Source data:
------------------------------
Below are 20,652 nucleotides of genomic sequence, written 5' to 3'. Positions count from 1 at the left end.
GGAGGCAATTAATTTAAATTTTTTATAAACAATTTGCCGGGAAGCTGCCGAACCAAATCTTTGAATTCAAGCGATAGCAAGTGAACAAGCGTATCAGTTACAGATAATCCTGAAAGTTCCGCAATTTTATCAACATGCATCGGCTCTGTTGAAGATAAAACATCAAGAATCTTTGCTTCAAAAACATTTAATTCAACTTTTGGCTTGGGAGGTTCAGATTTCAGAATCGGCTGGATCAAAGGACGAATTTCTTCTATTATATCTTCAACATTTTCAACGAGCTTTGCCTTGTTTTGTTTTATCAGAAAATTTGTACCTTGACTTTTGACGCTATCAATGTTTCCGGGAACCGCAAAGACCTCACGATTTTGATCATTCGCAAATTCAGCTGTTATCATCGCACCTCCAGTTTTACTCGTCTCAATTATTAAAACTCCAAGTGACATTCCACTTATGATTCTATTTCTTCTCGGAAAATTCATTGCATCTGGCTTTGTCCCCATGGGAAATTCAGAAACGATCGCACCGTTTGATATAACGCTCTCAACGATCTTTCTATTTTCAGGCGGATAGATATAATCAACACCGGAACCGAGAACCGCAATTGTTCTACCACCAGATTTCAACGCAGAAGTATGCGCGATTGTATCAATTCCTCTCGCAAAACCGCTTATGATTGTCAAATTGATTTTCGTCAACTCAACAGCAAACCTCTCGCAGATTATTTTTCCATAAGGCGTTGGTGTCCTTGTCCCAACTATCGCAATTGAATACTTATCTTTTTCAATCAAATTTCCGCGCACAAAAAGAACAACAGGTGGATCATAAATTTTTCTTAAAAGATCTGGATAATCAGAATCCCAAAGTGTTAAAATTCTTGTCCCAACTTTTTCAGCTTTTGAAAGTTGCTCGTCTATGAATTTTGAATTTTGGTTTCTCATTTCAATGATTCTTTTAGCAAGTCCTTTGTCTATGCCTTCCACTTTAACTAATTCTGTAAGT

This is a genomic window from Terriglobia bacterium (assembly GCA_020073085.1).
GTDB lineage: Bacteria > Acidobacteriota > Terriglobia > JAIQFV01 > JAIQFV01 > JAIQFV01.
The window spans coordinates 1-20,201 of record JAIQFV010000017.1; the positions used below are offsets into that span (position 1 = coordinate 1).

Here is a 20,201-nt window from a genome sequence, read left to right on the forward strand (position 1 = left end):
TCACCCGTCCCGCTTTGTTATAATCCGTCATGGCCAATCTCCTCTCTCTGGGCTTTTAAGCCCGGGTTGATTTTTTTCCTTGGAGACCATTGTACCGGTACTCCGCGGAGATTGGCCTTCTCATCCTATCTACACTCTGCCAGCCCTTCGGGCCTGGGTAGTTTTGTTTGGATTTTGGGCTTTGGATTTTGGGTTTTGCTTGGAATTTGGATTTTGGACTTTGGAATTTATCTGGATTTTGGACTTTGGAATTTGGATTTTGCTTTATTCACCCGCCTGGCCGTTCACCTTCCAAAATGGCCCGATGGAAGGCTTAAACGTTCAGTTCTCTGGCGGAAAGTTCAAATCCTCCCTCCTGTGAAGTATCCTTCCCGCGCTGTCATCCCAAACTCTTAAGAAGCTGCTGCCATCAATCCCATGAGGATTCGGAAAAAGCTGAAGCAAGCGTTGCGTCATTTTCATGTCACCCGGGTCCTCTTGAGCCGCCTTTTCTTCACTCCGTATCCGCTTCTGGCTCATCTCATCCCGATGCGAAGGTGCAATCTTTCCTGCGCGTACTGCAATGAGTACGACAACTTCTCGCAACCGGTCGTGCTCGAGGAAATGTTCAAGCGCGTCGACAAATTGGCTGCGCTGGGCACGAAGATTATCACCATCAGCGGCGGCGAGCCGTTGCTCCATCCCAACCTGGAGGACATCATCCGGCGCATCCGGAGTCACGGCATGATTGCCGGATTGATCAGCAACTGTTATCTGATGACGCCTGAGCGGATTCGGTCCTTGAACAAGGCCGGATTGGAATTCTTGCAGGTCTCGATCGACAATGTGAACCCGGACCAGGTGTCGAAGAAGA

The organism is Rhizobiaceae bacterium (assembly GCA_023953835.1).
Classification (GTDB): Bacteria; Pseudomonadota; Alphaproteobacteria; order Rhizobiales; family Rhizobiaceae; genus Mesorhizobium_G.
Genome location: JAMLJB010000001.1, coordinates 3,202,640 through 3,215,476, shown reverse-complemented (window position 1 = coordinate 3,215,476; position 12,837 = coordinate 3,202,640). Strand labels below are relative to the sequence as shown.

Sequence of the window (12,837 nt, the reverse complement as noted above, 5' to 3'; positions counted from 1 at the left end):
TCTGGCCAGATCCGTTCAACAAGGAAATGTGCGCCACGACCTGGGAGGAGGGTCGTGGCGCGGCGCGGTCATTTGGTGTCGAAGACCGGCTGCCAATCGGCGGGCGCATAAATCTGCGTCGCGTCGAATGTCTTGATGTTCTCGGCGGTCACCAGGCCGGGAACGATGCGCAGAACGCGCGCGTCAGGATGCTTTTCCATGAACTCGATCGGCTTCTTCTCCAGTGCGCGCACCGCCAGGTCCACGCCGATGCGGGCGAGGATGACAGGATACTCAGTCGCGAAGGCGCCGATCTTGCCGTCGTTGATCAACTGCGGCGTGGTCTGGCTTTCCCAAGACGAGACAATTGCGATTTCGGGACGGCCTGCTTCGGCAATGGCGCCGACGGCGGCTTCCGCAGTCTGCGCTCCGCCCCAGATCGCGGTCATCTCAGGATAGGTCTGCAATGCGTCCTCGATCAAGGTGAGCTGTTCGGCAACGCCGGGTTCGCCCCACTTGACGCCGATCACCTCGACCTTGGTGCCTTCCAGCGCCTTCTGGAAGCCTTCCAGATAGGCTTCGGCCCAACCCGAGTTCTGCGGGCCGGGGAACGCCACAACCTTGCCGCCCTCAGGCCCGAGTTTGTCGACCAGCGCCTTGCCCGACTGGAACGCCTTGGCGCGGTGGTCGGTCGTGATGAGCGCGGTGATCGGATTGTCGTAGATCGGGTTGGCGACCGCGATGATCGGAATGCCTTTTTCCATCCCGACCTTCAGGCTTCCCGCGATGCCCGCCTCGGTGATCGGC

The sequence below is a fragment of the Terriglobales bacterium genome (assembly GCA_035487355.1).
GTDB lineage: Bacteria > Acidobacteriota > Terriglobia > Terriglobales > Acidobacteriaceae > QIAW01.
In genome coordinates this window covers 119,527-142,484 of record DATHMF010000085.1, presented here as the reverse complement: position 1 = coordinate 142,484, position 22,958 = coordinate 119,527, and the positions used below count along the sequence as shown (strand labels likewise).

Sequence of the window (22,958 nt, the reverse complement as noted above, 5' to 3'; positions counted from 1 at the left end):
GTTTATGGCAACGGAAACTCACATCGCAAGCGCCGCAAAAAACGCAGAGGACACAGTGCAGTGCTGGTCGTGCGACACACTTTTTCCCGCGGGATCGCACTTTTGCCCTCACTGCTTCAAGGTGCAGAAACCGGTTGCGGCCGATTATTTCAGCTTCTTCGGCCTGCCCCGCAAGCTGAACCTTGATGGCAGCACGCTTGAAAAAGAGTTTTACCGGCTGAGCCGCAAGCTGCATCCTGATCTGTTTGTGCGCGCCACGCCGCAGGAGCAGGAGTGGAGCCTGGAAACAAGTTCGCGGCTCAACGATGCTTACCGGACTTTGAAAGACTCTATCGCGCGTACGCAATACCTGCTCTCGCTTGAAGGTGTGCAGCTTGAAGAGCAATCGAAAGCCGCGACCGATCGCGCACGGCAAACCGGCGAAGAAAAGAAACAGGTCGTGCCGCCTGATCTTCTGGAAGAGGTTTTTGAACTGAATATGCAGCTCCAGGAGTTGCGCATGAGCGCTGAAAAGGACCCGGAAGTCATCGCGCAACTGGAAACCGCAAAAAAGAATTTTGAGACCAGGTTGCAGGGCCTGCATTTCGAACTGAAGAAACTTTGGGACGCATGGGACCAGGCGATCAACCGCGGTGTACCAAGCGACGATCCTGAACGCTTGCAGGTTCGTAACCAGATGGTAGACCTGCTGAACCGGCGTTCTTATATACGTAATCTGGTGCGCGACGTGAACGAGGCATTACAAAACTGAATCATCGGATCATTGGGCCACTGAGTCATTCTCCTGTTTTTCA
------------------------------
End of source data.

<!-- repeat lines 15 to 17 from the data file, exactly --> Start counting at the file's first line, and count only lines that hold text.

In genome coordinates this window covers 119,527-142,484 of record DATHMF010000085.1, presented here as the reverse complement: position 1 = coordinate 142,484, position 22,958 = coordinate 119,527, and the positions used below count along the sequence as shown (strand labels likewise).

Sequence of the window (22,958 nt, the reverse complement as noted above, 5' to 3'; positions counted from 1 at the left end):
GTTTATGGCAACGGAAACTCACATCGCAAGCGCCGCAAAAAACGCAGAGGACACAGTGCAGTGCTGGTCGTGCGACACACTTTTTCCCGCGGGATCGCACTTTTGCCCTCACTGCTTCAAGGTGCAGAAACCGGTTGCGGCCGATTATTTCAGCTTCTTCGGCCTGCCCCGCAAGCTGAACCTTGATGGCAGCACGCTTGAAAAAGAGTTTTACCGGCTGAGCCGCAAGCTGCATCCTGATCTGTTTGTGCGCGCCACGCCGCAGGAGCAGGAGTGGAGCCTGGAAACAAGTTCGCGGCTCAACGATGCTTACCGGACTTTGAAAGACTCTATCGCGCGTACGCAATACCTGCTCTCGCTTGAAGGTGTGCAGCTTGAAGAGCAATCGAAAGCCGCGACCGATCGCGCACGGCAAACCGGCGAAGAAAAGAAACAGGTCGTGCCGCCTGATCTTCTGGAAGAGGTTTTTGAACTGAATATGCAGCTCCAGGAGTTGCGCATGAGCGCTGAAAAGGACCCGGAAGTCATCGCGCAACTGGAAACCGCAAAAAAGAATTTTGAGACCAGGTTGCAGGGCCTGCATTTCGAACTGAAGAAACTTTGGGACGCATGGGACCAGGCGATCAACCGCGGTGTACCAAGCGACGATCCTGAACGCTTGCAGGTTCGTAACCAGATGGTAGACCTGCTGAACCGGCGTTCTTATATACGTAATCTGGTGCGCGACGTGAACGAGGCATTACAAAACTGAATCATCGGATCATTGGGCCACTGAGTCATTCTCCTGTTTTTCA